One in five London car drivers ditching vehicle for short-distance trips, data shows

According to Kwik Fit’s data, 20 million drivers nationally want to switch to other travel methods for journeys between one and two miles.
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More than 20% of London’s drivers have cut down on short-distance car trips in the last two years, with the cost of fuel prompting many to choose other forms of transport.

According to data compiled by Opinium for servicing and repairs company Kwik Fit, around 960,000 drivers in the capital, 22%, have reduced the use of their car for journeys of one-to-two miles.

A larger percentage of the city’s drivers, 26% (around 1.1 million), said they often use their car for short-distance trips, but that they intend on looking to other transport options in the future.

While the cost of living accounts for the most common factor pushing London drivers to make the move (33%), wanting to use more active travel modes to improve fitness (26%), the environmental impact (19%) and lack of car parking spaces (19%) were also recorded in the data.

Kwik Fit’s data indicated 22% of London’s drivers have cut back on their car use for journeys between one and two miles. Credit: Justin Tallis/AFP via Getty Images.Kwik Fit’s data indicated 22% of London’s drivers have cut back on their car use for journeys between one and two miles. Credit: Justin Tallis/AFP via Getty Images.
Kwik Fit’s data indicated 22% of London’s drivers have cut back on their car use for journeys between one and two miles. Credit: Justin Tallis/AFP via Getty Images.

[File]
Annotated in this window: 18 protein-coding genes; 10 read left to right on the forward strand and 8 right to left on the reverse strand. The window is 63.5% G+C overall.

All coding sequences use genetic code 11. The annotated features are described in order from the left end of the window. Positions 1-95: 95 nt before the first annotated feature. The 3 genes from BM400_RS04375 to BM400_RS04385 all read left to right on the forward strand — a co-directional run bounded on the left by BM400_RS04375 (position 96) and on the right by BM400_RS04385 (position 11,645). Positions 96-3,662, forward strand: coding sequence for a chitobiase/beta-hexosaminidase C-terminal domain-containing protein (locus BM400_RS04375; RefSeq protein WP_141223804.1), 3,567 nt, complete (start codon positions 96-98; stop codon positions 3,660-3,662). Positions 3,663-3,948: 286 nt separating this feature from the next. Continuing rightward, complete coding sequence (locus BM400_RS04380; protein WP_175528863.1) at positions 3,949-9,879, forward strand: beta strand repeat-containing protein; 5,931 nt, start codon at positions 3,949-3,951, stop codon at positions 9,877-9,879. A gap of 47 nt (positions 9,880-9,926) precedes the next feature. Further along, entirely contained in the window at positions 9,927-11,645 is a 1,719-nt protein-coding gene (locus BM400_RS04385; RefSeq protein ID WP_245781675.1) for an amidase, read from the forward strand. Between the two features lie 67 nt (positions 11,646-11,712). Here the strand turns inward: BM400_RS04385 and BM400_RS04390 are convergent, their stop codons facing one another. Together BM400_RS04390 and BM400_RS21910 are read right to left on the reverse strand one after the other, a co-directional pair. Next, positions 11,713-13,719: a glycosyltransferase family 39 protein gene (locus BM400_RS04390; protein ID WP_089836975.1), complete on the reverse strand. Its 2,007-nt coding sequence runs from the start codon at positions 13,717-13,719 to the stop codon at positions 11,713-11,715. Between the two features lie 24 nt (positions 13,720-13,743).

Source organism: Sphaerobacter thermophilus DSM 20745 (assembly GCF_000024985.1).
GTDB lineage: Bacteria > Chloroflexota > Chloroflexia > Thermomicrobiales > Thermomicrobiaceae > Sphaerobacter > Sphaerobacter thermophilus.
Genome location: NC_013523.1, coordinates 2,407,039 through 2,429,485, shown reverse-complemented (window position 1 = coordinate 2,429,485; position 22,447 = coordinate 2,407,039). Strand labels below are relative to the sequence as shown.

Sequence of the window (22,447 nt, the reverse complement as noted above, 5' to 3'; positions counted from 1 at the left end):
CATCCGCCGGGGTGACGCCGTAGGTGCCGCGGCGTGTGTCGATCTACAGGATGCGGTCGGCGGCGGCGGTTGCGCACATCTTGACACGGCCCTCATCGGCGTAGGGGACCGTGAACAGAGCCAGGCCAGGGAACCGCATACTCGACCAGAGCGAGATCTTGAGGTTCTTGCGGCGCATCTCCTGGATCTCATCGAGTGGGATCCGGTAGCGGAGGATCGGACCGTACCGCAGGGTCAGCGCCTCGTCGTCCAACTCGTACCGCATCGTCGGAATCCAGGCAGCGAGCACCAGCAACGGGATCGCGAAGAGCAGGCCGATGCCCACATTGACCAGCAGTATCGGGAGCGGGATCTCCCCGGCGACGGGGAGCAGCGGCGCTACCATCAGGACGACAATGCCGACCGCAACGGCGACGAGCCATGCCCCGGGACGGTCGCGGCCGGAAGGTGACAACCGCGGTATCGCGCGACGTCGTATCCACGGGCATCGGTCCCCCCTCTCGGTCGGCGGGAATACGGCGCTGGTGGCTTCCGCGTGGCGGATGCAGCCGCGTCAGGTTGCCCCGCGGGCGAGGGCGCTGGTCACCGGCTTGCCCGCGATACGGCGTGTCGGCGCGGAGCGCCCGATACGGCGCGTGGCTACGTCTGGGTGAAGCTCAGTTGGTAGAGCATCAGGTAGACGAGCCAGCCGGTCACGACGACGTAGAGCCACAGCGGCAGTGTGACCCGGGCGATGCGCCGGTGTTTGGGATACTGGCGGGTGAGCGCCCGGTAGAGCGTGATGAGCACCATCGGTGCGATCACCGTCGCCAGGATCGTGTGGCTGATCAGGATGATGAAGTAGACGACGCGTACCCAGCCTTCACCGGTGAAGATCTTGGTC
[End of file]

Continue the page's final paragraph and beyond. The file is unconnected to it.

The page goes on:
Nationally, the research showed that, of the 20 million drivers who regularly use their car for journeys of between one and two miles, 34% (6.9 million) want to switch to other travel methods.

In London, 17% said they want to use a bike for journeys under 1.5 miles, compared to 13% across the country.

Commenting on the data, Mark Slade, managing director of Kwik Fit, said: “This research shows that there are many reasons why drivers are looking for different modes of travel for short journeys, and we can support them through removing some of the barriers when it comes to increased cycle use.

“In addition, a growing number of our customers who operate vehicle fleets have been asking if we can support their expanding cargo bike operations, which are increasingly being used for short urban journeys.”

Cycling in London

He continued: “Now, that’s not me saying all of them should be, if you’re disabled or if you’re going to, I don’t know, B&Q and picking up some patio flagstones, a car would be a better bet for that.

“But a lot of those journeys could be made by other alternatives.”

The capital’s cycling infrastructure has expanded signficantly in recent years. Between 2016 and 2022, London’s cycleways grew from 90km to nearly 350km, work Simon Munk, campaigns manager at London Cycling Campaign, said was “vital” in getting more people on their bikes.

However, he added: “There are still far too many areas without any protected cycle tracks on main roads, too many gaps between routes and too many local politicians still failing to deliver on cycling as a key way of helping Londoners ditch cars whenever possible for climate, inactivity, road danger, pollution, congestion and many other reasons.

“We need every London borough to start delivering more for walking, cycling and public transport to help residents ditch cars when possible.”

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